What are Human Rights?
Human Rights are entitlements and freedoms which belong to all persons simply because they are human beings. These rights are guaranteed to everyone without any kind of distinction. It does not take into consideration race, colour, sex, place or residence, national or ethnic origin, sexual orientation, political opinions, religion or any other status.
The Importance of Recognising Human Rights
Human rights are important because they reflect the minimum standards necessary for people to live in dignity. They give people the freedom to choose how they live, how they express themselves, what kind of government they want to support, how they want to worship or not worship among other things. They also provide the means necessary to satisfy people’s basic needs such as food, housing and education so they take full advantage of all opportunities. Human rights are important because they guarantee life, liberty, security and equality and protect people from being abused by those who are more powerful.
Responsibility to Protect Rights: The State | The Citizen
Governments have the primary responsibility for protecting and promoting human rights. However, it is not the responsibility of the government alone. Every citizen has a role to play. The Universal Declaration of Human Rights (UNDHR) states that every individual and every organ of society, keeping this Declaration constantly in mind, shall strive by teaching and education to promote respect for these rights and freedoms and by progressive measures, national and international, to secure their universal and effective recognition and observance, both among the peoples of Member States themselves and among the peoples of territories under their jurisdiction. This means that not only governments but business, civil society and individuals are responsible for promoting and respecting human rights.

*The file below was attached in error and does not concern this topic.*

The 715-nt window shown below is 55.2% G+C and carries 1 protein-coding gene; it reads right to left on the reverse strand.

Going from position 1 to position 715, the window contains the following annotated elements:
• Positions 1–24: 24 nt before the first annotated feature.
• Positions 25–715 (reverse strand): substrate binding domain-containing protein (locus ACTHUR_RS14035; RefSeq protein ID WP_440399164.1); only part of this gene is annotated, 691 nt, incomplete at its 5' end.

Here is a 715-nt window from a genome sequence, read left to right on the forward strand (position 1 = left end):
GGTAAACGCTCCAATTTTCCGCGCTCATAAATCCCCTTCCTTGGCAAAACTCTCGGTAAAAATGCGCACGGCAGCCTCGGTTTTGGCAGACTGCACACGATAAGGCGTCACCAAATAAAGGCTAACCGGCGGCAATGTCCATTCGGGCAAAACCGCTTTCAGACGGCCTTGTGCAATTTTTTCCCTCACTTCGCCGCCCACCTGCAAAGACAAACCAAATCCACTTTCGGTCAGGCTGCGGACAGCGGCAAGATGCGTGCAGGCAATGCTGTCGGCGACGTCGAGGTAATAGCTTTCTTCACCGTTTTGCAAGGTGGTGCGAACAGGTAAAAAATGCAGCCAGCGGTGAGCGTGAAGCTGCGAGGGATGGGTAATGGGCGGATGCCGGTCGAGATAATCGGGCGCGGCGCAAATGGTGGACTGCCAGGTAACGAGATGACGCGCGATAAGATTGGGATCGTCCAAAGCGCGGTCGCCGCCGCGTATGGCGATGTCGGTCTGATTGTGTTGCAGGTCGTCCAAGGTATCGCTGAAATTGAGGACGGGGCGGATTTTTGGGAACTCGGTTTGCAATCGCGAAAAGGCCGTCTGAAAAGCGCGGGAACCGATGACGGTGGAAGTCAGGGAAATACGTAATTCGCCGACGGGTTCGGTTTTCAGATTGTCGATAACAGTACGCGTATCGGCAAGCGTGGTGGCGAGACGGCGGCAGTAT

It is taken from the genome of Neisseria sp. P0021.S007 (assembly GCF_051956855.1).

Principles of Human Rights
Universal – Human rights belong to all people
Inalienable – Human Rights cannot be taken away
Indivisible – Human rights cannot be treated in isolation
Interdependent – Human rights are dependent on one another
Non-Discriminatory – Human rights should be respected without prejudice
Categories of Human Rights
Civil and Political Rights – These rights guarantee free and equal participation in civil and political life without discrimination or repression. Some examples include: The right to be treated as an equal to anyone else in society, freedom of movement, freedom of speech and the right to vote.
Economic, Social and Cultural Rights – These rights require the state to guarantee basic necessities and growth opportunities. Some examples include: The right to participate in an economy that benefits all and to desirable work, the right to education, health care, food, clothing, shelter and social security.
Collective Rights – These are rights held by a group rather than its members separately. They affirm the collective identity of groups in society and create a society where people of different identities can exist. Some examples include: The right to a health environment, the right to speak ones language and educate children in that language and the rights of indigenous peoples.